His companion laboured to shield the vastness of its form, but it did not have the time.

He didn’t need a link to hear it scream.

It fought back, its powers reaching through the water, twisting waves and torrents towards the star-man in the hope of quenching him.

The star-man dodged them easily.

Frustration.

His companion was not built for this. How was it to fight something that didn’t touch the water? He felt it searching through itself for something that could help. Words from languages it never spoke. Skills that it lacked the hands to use. A thousand spells, only a fraction of which it understood. Unable to even determine what could be of use.

As the light and heat began to fade, the boy caught sight of something new. A point on the ocean floor had begun to glow.

The spread of it was hard to tell, the silt covered over with a few years of his companion’s slime. All he could tell was that it was growing. A spot of heat an inch or so wide. Then a foot, then more.

He had a sinking feeling that he knew what would come next. 

That feeling was proven right as a glowing hand pushed itself free of the molten silt, a man of flowing lava pulling himself into view. 

For a moment, the two monsters just gazed at one another. 

Then the lava man raised his arms, and a spire of molten substrate rose from the seafloor like some wretched sort of spear, impure glass forming and cracking on its surface as internal heat battled against the cooling forces of the water. 

His companion pulled away before it struck. The lava man shifted pose. The spire exploded, ripping through the ocean in a thousand jagged spikes.

His companion’s fury echoed through the sea, and they were sand again.

This wasn’t good. Two adversaries now, both too strong to be ignored. His friend had barely been able to hold against the first. 

He had to do something. He couldn’t just sit waiting on the sidelines. There had to be something he could do.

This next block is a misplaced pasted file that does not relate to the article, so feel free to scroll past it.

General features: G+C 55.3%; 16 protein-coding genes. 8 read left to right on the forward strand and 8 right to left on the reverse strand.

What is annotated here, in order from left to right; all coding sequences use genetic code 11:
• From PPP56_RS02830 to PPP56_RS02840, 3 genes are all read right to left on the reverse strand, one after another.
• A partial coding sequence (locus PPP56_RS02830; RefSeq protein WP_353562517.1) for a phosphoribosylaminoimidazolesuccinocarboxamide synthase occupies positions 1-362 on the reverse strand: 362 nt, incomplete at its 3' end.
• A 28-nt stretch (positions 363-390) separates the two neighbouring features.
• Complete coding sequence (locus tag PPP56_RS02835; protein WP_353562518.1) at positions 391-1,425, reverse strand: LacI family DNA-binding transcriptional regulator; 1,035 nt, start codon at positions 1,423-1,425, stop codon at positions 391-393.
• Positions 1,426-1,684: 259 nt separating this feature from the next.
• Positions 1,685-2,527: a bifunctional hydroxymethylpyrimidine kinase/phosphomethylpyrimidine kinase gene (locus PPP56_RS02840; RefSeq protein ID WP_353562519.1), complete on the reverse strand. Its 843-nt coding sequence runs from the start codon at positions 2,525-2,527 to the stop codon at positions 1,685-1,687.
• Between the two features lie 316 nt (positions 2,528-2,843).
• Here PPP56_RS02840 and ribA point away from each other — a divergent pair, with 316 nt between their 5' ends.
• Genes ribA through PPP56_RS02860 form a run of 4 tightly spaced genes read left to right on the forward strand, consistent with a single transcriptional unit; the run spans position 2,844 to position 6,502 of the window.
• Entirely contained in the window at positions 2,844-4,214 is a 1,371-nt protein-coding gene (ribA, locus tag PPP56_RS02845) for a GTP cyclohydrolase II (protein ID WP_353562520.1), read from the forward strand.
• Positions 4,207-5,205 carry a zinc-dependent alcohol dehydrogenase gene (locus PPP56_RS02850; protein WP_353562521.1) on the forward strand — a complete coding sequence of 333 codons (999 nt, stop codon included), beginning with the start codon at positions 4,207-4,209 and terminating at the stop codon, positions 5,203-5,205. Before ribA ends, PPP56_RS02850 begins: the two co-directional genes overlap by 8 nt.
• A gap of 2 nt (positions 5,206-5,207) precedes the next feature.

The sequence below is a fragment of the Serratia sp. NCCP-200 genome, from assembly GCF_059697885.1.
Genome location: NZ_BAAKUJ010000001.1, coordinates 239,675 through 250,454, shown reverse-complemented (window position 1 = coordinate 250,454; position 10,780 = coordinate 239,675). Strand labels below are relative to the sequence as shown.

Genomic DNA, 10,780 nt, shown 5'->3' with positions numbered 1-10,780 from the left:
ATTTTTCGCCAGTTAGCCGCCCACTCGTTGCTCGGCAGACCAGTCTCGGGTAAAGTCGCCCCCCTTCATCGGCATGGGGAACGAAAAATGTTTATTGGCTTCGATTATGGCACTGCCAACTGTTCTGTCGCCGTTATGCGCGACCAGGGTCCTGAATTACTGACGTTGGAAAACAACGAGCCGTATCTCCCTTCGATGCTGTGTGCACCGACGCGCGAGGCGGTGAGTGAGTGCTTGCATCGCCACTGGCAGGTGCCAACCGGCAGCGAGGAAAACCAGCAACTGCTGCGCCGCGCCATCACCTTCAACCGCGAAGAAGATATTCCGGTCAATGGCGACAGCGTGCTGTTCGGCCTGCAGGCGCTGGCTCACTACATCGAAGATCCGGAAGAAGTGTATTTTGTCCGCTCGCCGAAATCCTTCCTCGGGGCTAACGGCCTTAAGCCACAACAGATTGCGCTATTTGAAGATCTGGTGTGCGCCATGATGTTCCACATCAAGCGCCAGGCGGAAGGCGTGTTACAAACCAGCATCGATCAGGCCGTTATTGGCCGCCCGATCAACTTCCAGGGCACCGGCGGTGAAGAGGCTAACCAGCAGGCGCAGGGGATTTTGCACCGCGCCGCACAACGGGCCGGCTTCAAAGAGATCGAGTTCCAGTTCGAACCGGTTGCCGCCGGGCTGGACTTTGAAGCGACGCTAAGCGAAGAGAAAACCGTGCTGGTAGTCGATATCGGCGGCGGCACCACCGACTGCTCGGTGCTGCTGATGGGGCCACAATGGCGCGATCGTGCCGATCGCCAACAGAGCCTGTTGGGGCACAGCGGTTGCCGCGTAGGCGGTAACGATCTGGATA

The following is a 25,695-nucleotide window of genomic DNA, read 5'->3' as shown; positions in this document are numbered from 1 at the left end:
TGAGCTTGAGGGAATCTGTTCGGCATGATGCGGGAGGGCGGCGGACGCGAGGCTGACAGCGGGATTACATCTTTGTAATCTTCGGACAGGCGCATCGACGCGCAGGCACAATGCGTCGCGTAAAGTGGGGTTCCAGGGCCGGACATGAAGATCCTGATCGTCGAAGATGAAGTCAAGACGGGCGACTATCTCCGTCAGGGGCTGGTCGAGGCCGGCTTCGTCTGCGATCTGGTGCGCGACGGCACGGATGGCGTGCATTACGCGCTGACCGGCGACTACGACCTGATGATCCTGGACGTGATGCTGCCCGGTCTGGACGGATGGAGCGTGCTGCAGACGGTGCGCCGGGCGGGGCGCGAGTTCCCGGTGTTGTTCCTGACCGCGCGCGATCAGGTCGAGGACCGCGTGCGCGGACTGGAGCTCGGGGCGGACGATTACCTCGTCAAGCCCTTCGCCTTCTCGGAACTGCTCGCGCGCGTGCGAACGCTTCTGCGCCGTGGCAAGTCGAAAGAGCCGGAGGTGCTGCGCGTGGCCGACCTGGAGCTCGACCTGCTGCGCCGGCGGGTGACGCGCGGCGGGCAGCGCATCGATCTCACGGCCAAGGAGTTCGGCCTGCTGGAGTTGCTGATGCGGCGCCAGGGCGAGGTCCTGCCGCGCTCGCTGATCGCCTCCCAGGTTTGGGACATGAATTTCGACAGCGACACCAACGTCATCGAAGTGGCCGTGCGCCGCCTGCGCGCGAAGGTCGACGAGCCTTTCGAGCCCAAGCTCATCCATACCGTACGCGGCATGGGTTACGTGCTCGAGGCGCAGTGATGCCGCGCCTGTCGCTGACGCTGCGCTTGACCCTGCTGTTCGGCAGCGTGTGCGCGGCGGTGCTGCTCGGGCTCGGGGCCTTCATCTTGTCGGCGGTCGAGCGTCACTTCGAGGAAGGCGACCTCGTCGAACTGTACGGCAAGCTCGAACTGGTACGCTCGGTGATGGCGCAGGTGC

He had an idea.

The boy gave his companion a gentle pat, a thousand tiny ridges of cartilage and scale brushing beneath his fingers.

‘I can help,’ he said. ‘You have to let me go.’ 

He wasn’t prepared for the force of his companion’s denial. It was angry. It was scared. It didn’t want to be away from him.

He leaned forward, his forehead resting against its back.

‘You have to trust me.’

A moment of agonized deliberation, then whatever force had held him shackled to the creature’s back eased off.

He pushed away from it, trying to resist being buffeted as its gigantic form sent eddies through the water. He swam down towards the lava man, his focus split between navigating the depths and searching for something he’d glimpsed being tossed aside in his companion’s mind.

It didn’t take long for the lava man to spot him. A moment of surprise flickered across what passed for the being’s face, followed by determination. As the boy continued for the depths, the man waded forth to meet him, each step slowed by a cold and pressure that the boy no longer felt.

Above them, his companion and the star-man warred, each bout sending heat and fury rippling through the sea. The boy ignored it all, even when a third combattant came upon them, this one carried by a long, snake-like drake of a size with his companion.

He could worry about that later. He had to stay on task.